Loulou Foundation Announces Launch of Pre-Competitive Industry Collaboration for CDKL5 Deficiency Disorder Observational Study
LONDON–(BUSINESS WIRE)–The Loulou Foundation, a private foundation dedicated to the development of therapeutics for the neurodevelopmental condition CDKL5 Deficiency Disorder (CDD), announced today that seven biopharmaceutical industry partners together with the Loulou Foundation have formed a pre-competitive consortium to direct a key clinical study for the development of disease-modifying therapeutics for CDD. The seven companies are: Amicus Therapeutics [$FOLD]; Biogen Inc. [$BIIB]; Elaaj Bio; Marinus Pharmaceuticals Inc. [$MRNS]; PTC Therapeutics [$PTCT]; Ultragenyx Pharmaceutical Inc. [$RARE]; and Zogenix, Inc. [$ZGNX]. The seven partners will share the funding and governance of a three-year observational study with CDD patients, the Clinical Assessment of NeuroDevelopmental measures In CDD (CANDID) study. The Loulou Foundation will serve as the study coordinator, and the study will involve CDD clinical centers worldwide.
[/vc_column_text][/vc_column][/vc_row][vc_row][vc_column][vc_column_text]For the full article please use the following link[/vc_column_text][/vc_column][/vc_row]
[vc_row][vc_column][vc_custom_heading text=”Temporal manipulation of Cdkl5 reveals essential postdevelopmental functions and reversible CDKL5 deficiency disorder–related deficits” use_theme_fonts=”yes”][/vc_column][/vc_row][vc_row][vc_column][vc_column_text]CDKL5 deficiency disorder (CDD) is an early onset, neurodevelopmental syndrome associated with pathogenic variants in the X-linked gene encoding cyclin-dependent kinase-like 5 (CDKL5). CDKL5 has been implicated in neuronal synapse maturation, yet its postdevelopmental necessity and the reversibility of CDD-associated impairments remain unknown. We temporally manipulated endogenous Cdkl5 expression in male mice and found that postdevelopmental loss of CDKL5 disrupts numerous behavioral domains, hippocampal circuit communication, and dendritic spine morphology, demonstrating an indispensable role for CDKL5 in the adult brain. Accordingly, restoration of Cdkl5 after the early stages of brain development using a conditional rescue mouse model ameliorated CDD-related behavioral impairments and aberrant NMDA receptor signaling. These findings highlight the requirement of CDKL5 beyond early development, underscore the potential for disease reversal in CDD, and suggest that a broad therapeutic time window exists for potential treatment of CDD-related deficits.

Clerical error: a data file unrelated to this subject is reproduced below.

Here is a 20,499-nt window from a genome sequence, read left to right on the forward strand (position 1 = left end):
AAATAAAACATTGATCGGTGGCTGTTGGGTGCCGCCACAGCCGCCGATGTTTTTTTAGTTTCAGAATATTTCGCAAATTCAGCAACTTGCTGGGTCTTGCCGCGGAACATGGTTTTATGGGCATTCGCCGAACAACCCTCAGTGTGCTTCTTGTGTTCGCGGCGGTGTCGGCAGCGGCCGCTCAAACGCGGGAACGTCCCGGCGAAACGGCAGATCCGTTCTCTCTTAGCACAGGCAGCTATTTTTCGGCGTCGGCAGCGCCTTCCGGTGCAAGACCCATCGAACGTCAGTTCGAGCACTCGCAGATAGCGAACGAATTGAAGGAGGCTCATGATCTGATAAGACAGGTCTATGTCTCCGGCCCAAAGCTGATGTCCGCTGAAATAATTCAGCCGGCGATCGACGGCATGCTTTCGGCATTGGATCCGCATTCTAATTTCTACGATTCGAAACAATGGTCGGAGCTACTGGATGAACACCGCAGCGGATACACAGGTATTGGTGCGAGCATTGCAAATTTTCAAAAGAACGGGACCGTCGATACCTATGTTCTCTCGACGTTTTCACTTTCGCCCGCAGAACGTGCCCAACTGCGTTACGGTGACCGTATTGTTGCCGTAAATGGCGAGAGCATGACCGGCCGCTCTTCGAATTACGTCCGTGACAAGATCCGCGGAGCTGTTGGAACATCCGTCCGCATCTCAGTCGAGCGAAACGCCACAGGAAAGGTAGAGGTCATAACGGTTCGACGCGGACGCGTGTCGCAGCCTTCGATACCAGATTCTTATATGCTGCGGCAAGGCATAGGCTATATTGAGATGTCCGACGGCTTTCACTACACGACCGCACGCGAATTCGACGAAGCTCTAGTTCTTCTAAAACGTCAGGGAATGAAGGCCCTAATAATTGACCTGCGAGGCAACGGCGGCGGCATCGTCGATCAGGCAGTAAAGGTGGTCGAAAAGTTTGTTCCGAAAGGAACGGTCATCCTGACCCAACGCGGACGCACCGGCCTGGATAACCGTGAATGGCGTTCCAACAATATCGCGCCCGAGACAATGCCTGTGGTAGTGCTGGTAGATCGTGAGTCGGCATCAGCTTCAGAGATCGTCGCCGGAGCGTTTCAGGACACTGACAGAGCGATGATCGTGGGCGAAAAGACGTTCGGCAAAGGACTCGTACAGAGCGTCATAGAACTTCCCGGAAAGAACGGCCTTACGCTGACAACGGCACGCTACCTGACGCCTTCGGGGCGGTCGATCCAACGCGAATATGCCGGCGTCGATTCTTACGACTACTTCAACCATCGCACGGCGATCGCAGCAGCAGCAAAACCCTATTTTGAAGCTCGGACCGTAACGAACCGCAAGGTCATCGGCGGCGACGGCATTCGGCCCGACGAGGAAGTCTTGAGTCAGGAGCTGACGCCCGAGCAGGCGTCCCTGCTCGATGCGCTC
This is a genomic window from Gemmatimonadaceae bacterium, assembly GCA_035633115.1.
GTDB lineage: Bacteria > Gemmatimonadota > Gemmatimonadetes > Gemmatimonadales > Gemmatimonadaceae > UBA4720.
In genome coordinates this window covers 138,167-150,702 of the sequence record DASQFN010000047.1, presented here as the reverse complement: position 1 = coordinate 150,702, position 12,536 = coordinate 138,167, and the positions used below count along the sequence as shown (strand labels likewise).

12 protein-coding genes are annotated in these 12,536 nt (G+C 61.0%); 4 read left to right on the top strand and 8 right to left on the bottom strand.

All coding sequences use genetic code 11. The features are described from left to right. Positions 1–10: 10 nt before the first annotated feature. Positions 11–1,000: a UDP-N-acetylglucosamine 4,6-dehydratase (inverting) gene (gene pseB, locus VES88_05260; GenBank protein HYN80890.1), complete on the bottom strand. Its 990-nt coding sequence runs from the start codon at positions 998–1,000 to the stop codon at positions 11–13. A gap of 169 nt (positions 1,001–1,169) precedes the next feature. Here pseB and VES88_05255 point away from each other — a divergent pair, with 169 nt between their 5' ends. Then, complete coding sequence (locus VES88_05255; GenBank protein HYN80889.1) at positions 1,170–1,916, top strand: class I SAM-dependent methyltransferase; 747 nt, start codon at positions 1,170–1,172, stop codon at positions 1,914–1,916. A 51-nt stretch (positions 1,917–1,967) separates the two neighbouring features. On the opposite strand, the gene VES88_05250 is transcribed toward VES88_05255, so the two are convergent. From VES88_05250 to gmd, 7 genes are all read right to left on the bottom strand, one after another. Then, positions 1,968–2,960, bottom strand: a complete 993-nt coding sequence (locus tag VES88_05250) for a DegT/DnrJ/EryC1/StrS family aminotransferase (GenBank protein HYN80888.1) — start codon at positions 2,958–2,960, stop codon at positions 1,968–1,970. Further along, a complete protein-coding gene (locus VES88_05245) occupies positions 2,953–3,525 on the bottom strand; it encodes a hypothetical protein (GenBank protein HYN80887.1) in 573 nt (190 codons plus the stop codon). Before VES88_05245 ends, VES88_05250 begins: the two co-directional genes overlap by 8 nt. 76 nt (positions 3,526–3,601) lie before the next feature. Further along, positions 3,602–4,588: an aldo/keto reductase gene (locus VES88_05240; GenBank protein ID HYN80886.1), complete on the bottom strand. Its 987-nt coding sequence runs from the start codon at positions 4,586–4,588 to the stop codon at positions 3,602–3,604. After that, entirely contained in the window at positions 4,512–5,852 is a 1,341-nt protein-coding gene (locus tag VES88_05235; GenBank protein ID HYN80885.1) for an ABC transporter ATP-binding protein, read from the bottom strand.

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[vc_row][vc_column][vc_custom_heading text=”Penn Study Suggests Genetic Disease CDKL5 Deficiency Disorder Could Be Treatable after Childhood” use_theme_fonts=”yes”][/vc_column][/vc_row][vc_row][vc_column][vc_column_text]
Researchers find that restoring CDKL5 gene activity reverses many disease signs in young adult mice
October 15, 2021
PHILADELPHIA— A devastating genetic disease called CDKL5 deficiency disorder (CDD), which strikes in early childhood, may be significantly treatable even in adulthood, a new study from the Perelman School of Medicine at the University of Pennsylvania suggests.
CDD is caused by the mutation of a gene called CDKL5, which is thought to play an important role in steering proper brain development during childhood. In the study, published today in theJournal of Clinical Investigation, researchers found compelling evidence that the gene is important in the brain even after childhood. When they switched off the gene in healthy adult mice, the mice developed severe neurological problems like those seen in mice that lack the gene from the start of life. The scientists then tried reinstating CDKL5 gene activity in young adult mice that had been deprived of it throughout early life, and found that the animals became mostly normal.
“One of the big questions for any genetic disease concerns the curability of the disorder and the extent of the time window in which a therapeutic approach, such as gene therapy, can help patients. Encouragingly, we found evidence from these mouse experiments that CDD is likely treatable, even after childhood,” said senior author Zhaolan “Joe” Zhou, PhD, a professor of Genetics at Penn.
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